Shelf Help: ‘Black Elephants in the Room: The Unexpected Politics of African American Republicans’ - Pacific Standard

Shelf Help: ‘Black Elephants in the Room: The Unexpected Politics of African American Republicans’

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Taking the measure of non-celebrity black Republicans, who find themselves a single-digit minority within both party and race.

By Peter C. Baker

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Black Elephants in the Room: The Unexpected Politics of African American Republicans. (Photo: University of California Press)

Black Elephants in the Room: The Unexpected Politics of African American Republicans
Corey D. Fields
University of California Press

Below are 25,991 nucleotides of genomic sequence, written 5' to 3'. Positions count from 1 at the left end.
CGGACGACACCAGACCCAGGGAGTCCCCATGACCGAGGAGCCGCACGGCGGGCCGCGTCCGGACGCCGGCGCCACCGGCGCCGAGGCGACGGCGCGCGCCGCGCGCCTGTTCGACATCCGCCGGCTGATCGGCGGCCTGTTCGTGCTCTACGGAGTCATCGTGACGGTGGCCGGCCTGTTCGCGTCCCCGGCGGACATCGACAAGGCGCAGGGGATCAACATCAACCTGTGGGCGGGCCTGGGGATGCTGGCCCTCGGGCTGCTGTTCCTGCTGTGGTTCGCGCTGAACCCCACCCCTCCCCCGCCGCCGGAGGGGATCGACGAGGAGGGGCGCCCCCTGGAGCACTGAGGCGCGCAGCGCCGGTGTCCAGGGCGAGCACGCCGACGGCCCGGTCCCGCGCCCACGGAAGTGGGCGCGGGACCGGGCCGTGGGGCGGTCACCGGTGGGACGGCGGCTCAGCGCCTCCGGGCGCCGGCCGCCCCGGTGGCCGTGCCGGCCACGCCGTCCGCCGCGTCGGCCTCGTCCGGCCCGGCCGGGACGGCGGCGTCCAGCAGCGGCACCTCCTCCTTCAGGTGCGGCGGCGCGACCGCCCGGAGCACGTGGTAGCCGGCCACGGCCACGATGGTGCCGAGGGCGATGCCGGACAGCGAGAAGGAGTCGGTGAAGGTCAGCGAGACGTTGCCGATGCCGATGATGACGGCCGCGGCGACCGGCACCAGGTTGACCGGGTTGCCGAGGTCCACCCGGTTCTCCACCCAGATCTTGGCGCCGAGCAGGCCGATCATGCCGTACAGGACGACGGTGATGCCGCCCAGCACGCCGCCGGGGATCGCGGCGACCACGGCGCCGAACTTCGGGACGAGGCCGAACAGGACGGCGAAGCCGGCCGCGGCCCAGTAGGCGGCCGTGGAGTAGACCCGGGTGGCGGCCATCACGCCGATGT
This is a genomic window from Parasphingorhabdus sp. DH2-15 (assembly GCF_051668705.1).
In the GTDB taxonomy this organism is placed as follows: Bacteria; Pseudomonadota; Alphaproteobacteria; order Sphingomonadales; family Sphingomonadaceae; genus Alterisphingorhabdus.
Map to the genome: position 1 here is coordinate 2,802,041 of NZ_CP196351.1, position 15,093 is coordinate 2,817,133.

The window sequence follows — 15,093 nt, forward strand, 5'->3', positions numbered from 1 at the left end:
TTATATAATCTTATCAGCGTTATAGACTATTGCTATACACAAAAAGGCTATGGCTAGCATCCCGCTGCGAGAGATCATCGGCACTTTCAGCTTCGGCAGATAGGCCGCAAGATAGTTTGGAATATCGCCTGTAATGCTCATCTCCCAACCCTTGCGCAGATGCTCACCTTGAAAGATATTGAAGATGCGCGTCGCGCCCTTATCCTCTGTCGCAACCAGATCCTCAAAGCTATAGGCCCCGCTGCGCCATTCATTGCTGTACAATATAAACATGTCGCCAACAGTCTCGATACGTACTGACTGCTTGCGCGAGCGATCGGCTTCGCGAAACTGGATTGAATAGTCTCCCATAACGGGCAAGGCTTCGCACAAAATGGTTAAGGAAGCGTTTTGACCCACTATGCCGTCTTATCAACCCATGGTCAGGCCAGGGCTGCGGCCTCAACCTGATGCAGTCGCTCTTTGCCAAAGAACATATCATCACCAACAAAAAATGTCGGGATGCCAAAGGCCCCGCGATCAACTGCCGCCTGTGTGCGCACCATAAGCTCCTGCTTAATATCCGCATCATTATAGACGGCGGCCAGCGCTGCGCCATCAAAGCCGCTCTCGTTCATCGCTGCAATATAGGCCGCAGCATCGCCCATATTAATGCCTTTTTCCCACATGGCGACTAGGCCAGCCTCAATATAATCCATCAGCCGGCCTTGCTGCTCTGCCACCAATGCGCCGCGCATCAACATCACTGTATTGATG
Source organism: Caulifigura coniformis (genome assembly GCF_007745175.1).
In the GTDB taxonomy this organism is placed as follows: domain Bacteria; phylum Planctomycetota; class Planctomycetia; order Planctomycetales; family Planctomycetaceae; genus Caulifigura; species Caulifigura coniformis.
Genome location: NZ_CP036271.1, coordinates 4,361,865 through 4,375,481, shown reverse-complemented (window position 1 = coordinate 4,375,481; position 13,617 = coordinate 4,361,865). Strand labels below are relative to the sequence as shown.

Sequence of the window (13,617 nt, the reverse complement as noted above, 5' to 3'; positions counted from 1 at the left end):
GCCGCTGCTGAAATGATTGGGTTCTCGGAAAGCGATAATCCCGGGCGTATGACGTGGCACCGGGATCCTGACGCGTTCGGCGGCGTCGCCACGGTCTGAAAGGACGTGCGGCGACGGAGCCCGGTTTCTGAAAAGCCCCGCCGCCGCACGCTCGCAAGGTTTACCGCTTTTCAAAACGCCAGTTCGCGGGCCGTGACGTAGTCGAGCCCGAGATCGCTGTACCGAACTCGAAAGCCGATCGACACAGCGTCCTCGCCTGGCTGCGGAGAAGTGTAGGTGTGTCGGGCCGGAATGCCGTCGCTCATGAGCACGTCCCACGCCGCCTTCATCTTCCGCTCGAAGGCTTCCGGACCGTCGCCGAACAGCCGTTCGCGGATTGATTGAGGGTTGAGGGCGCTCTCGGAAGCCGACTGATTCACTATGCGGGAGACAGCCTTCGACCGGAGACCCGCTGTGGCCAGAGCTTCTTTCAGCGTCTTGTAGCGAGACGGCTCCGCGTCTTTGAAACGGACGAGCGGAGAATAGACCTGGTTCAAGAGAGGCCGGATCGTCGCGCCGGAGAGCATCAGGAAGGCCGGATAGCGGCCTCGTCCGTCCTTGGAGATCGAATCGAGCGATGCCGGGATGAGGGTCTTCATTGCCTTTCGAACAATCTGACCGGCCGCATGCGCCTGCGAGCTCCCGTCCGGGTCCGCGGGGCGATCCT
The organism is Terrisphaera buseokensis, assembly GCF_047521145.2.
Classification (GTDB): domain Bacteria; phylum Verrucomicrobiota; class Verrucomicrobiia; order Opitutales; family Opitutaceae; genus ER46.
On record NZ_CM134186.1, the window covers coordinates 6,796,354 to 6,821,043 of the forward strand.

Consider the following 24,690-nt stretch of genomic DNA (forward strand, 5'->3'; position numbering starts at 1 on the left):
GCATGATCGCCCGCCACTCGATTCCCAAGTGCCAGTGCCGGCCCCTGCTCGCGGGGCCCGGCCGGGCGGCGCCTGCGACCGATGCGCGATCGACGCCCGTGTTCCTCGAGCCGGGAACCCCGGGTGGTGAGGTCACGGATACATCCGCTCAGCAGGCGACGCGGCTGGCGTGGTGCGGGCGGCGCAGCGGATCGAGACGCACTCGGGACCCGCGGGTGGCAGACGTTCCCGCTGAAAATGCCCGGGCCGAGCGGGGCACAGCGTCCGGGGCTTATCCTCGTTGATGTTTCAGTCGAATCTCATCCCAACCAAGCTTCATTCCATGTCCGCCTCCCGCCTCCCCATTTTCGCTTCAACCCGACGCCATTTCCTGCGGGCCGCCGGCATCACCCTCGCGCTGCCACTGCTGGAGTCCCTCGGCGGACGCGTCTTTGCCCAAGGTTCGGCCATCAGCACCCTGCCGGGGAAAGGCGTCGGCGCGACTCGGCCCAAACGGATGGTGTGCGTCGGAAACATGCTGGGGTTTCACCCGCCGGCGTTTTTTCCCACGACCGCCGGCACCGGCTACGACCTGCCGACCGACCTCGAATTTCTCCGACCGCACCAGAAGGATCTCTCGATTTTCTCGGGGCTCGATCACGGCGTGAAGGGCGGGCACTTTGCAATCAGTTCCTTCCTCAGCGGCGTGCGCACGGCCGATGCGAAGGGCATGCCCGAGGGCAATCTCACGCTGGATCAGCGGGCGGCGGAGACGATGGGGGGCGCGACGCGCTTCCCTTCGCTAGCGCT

In 2016, the black Republican is widely recognized as an anachronism, oxymoron, or joke; at all events a laughable figure to be mocked by Key and Peele. Corey D. Fields, a Stanford University sociologist, looks past the Ben Carsons and Herman Cains to take the measure of non-celebrity black Republicans, who find themselves a single-digit minority within both party and race. Fields finds they are not a monolith, but instead split into two major groups. Some espouse a “color-blind” view of racial life, and wish their fellow blacks would do the same. Others recognize the structural influence of race, but think conservative policies offer the best opportunities for the black community. Members of this race-conscious group tend to have a difficult time in the contemporary GOP, which rarely advances policies that help black communities, and frequently laces its discourse with barely concealed racism.

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